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Thread: Coffeehouses of Constantinople in 16th-17th Century

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    Coffeehouses of Constantinople in 16th-17th Century

    Townspeople of Constantinople meets with coffee assumingly late 16th century. Katip Çelebi has mentioned about abrupt reactions of ulema to drinking coffee. Ulema tend to compare coffee with fermented drinks which are prohibited by Islam.

    According to İbrahim Peçevi, first coffeehouses appears in capital city presumably with approval of sultan in 1555. Apparently customers of coffeehouses were belonging to Kalemiyye class. Peçevi calls them “some enlightened gentlemen who are lively and addicted to amusement”.

    “They could gather as groups of twenty or thirty in each coffeehouse. Some of them are reading books, discussing about rules of good manners as others were playing chess either backgammon. It had also seen that some of them were bringing their newest poems and discussing about art”

    More the coffeehouses became widespread bring a heterogenic group of people together. According to Peçevi’s account we can consider coffeehouses as social platforms that bring people from different social classes without cultural obstacles and formal references. Peçevi continues: “Coffeehouses are fulfilled with kadıs, boarding teachers of medrese and by vagrants and there was no space neither to sit nor stand. People claim that there’s no match of coffeehouses for amusement” After second part of 16th century the endeavors of ulema to prohibit coffeehouses are increased.

    Results of controversies focused on subject of coffee are indistinct in Ottoman Empire

    Ebusuud’s fetvas are reliable sources for the early controversies about situation of coffee. Katip Çelebi on his account claimed that the first reactions of ulema was harsh. He’s mentioning about Ebusuud Efendi’s order to sink the ships that were transporting coffee to Constantinople and destroying the latest shipments. However there’s no such order or interpretation was found among fetvas of Ebusuud.

    The reasons of harsh reaction of Ulema were caused by the production process of coffee ( parched seeds of coffee were considered as carbonized) and passing coffee cups from hand to hand by customers in coffeehouses (which is considered like usage of prohibited pleasure giving beverages). However coffee is also used by mystic orders as some kind of aid to keep believer awake and continue devotions. The attitude of ulema towards deciding coffee and coffeehouses’ situation in public norms was inconsistant. Coffeehouses soon became socially legitimate places of amusement in the eyes of society.

    Prohibitions are open to interpret in a way to keep public morality in high level as the identity of Ottoman Empire was regenerated as protector of Sunni Islam. Coffeehouses apparently were broking the hierarchic bounds of the society and gaining popularity among every social class. Thus possible to be interpreted in a way that ulema perceived coffeehouses as implicit thread to public authority.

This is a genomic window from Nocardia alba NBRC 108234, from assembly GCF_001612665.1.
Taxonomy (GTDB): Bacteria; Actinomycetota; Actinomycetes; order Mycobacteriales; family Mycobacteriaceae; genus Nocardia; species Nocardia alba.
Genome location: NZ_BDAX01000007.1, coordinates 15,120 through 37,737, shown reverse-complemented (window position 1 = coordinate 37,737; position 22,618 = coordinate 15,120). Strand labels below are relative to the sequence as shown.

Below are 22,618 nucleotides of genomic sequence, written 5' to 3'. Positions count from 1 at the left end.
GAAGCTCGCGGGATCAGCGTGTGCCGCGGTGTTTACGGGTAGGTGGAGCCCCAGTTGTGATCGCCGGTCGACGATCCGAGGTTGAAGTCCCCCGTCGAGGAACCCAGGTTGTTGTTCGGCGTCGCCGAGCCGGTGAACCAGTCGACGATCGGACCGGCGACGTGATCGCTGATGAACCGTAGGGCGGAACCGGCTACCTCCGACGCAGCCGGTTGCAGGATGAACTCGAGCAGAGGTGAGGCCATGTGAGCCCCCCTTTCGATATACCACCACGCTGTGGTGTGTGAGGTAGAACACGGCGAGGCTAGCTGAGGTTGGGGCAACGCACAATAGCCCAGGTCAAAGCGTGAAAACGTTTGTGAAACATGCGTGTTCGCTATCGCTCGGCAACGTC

An important point for the origin of coffeehouses that they located near to mosques. People of ulema or dervishes from different orders had gathered and discussed about daily subjects before and after diversion in Arabic cities. ‘the mob’ could take those people’s behavior as references and later on the coffeehouse concept could be shaped by this affect.

    That essence was the heritage of coffeehouse tradition which Constantinople imported in 16th century. The descriptions of 16th century’s coffeehouses were simple: located on neighborhoods in city centers, severe and providing cheap amusement services together with tobacco and coffee. Men are dominant in coffeehouses again as usual in a society which has certain lines between women and men that related to religious beliefs.

    Socially legitimate: Coffeehouses are tending to be compared with meyhanes in every prohibition attempts. R. Hattox also considers coffeehouses as meyhanes without alcoholic beverages. Actually it’s discussible to consider coffeehouses as meyhanes but what certain are services of coffeehouses were limited with only tobacco and coffee. Coffeehouses could be positioned with more active role of socialization while meyhanes were marks of marginalization in Ottoman society.

    Apparently the broader amount of people from different classes was to visit coffeehouses and it was more widespread than meyhanes. Meyhanes were located on certain neighborhoods with bad reputation like Galata and driking behavior and rituals of people were differentiating among social classes. Coffeehouses were to appear places where to gain or manipulate the masses. Thus we’re reaching to point that individual behaviors of people were gaining importance in coffeehouses.

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    Distant Deeps or Skies Senior Contributor HistoricalDavid's Avatar
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    Did they have Starbucks every 100 feet?
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    FreeGeneral Senior Contributor Big K's Avatar
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    Quote Originally Posted by HistoricalDavid View Post
    Did they have Starbucks every 100 feet?
    some kind of...yes
    Love all, trust a few, do wrong to none; be able for thine enemy rather in power than use; and keep thy friend under thine own life's key; be checked for silence, but never taxed for speech.

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    Did they have Starbucks every 100 feet?